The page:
Romantic Comedy Loser Finds Love

During a recent interview, Michael Showalter at times seemed as socially uncomfortable as the character he plays in his frothy new comedy, “The Baxter,” an ode to the romantically challenged.

Although casually dressed in jeans and a blue knitted shirt, he spoke formally and sat rigidly in his chair in the lobby of Le Meridien hotel. He squeezed the black straw that came with his iced coffee, pulverizing it into a lump. He rubbed his temples and placed a hand on his chest, sighing deeply.

“If I’m coming across awkwardly,” he said, “I guess my ‘Baxterness’ is coming out.”

The 35-year-old single Jewish actor-writer-director invented the word, “Baxter,” to refer to the character who never gets the girl in romantic comedies. He is the guy who has few social graces, two left feet, and not a clue of how to deliver the witty repartee that comes so effortlessly to, say, Cary Grant.

Think John Howard’s character in “The Philadelphia Story,” Woody Allen in “Crimes and Misdemeanors” and Albert Brooks in “Broadcast News.”

Now comes “The Baxter’s” Elliot Sherman, a nice but uptight accountant with hay fever and a penchant for reading the dictionary, page by page. As the film begins, he suffers the quintessential Baxter indignity: getting dumped at the altar by his beautiful wife not-to-be (Elizabeth Banks). The comedy flashes back to reveal Sherman’s disastrous prior relationships, and how he bumbles through assorted humiliations to win the right girl, a winsome female Baxter (Michelle Williams).

A fan of romantic comedies, Showalter conceived the movie when he developed an affection for the genre’s odd-man-out as a young man.

“Typically, everything comes easily to the male romantic lead, but for the Baxter it’s not so easy to fit in, to get along with groups of people, to exude charm and confidence,” he said. “It’s a struggle I identify with.”

Director David Wain, who co-wrote 2001’s “Wet Hot American Summer” with Showalter, said “The Baxter” tweaks the romantic comedy genre.

“It focuses on the ‘wrong’ guy; gives that guy his own stage, so that he ultimately becomes the leading man,” said Wain, who has a small part in the movie.

While Showalter relates to the fictional Sherman, he insists the character is not autobiographical. Sure, he could be withdrawn at his Princeton, N.J. high school, but he also took the girl of his choice to the prom. He made out at his predominantly Jewish summer camp.

His long-ago camp flame, he told The New York Times, “was way more physically mature than I was. She was like twice my height.”

Back home, his Jewish mother, a Princeton University English professor, promoted feminist values, challenged traditional male role models and urged her son to question social norms. (Showalter’s father, a Rutger’s University French professor, is Episcopalian.)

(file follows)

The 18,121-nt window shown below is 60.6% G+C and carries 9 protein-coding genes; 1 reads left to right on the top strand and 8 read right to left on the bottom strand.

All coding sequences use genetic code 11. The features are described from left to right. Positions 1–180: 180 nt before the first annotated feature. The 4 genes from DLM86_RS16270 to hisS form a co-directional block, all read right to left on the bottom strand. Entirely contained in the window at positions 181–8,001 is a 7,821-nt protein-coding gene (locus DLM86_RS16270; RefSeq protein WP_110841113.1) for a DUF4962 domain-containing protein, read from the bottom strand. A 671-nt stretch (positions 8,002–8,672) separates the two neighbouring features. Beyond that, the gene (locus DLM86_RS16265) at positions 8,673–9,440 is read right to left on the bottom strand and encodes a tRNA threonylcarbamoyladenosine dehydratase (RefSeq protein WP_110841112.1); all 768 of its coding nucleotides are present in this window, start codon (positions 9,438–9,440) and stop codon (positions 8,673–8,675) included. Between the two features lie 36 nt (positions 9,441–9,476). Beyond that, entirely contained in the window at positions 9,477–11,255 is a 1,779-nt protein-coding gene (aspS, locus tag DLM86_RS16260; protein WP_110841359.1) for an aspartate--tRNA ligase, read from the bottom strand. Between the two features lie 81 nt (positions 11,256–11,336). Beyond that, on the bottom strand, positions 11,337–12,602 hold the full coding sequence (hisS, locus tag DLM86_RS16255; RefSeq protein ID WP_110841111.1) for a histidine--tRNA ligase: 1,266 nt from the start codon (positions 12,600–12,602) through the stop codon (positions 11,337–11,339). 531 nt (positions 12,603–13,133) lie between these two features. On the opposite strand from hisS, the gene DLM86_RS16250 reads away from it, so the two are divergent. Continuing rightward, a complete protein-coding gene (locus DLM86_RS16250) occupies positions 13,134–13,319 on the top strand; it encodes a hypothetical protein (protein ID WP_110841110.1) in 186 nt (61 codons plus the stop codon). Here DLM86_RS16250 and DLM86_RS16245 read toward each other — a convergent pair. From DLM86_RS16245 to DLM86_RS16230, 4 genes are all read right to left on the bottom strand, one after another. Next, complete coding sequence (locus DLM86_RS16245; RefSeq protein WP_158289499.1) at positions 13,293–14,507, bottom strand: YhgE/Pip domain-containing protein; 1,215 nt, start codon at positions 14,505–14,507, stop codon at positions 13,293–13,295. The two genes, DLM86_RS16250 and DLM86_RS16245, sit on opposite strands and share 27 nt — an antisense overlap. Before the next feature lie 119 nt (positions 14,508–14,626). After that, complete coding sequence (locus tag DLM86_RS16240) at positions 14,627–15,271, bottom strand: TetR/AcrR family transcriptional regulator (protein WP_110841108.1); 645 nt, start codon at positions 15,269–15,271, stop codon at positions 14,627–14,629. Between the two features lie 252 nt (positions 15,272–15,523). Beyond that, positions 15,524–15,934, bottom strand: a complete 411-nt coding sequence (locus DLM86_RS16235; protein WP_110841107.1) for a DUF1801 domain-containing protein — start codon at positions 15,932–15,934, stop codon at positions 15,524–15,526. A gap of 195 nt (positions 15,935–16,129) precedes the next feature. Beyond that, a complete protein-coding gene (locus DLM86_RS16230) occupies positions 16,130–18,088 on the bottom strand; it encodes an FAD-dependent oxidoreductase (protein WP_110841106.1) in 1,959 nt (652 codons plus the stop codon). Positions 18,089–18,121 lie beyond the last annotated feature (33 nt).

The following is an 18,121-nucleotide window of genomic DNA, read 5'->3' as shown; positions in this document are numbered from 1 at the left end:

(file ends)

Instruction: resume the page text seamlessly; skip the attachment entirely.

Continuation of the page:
One of young Michael’s first cinematic loves (that’s “love” in the admiration sense) was Woody Allen, because, “He was neurotic and insecure and went against what we think of as our typical American masculine hero,” he said. Showalter identified more with Allen than the John Wayne type as he went off to New York University, where he and Wain helped found a comedy troupe. The group eventually morphed into MTV’s sketch comedy show “The State” and Comedy Central’s 2005 series “Stella.”

In the “Meatballs”-esque teen comedy spoof “Wet Hot American Summer,” based on the co-authors’ Jewish camp experiences, Showalter played a Baxter named Coop — a counselor smitten by an indifferent brunette.

He viewed that kind of character from a different perspective while watching Nora Ephron’s “Sleepless in Seattle” some years ago.

“I started to wonder, ‘What would happen if instead of watching Meg Ryan and Tom Hanks fall in love, we stayed with Bill Pullman’s character, the man Meg Ryan leaves behind?'” he said. “I wanted to know, ‘How did everything work out for him? Did he get love, too?'”

The result was “The Baxter,” a name Showalter chose because “it sounds stiff and formal yet regal.” He added that Sherman is a more WASPy kind of Baxter, stuck in traditional social norms and how he’s supposed to act. Whereas a Jewish Baxter, said Showalter, would be “more openly self-deprecating, self-aware, and intellectually superior, which in a way makes him more heroic.”

Neither type of Baxter is unworthy of affection, however. The Hollywood Reporter may have dubbed his movie “an aggressive loser comedy,” but Showalter emphatically disagrees.

“Elliot is not a loser,” he said, as he accidentally banged the table so hard that water spilled. “He’s just not your typical hero.”

“The Baxter” opens today in Los Angeles.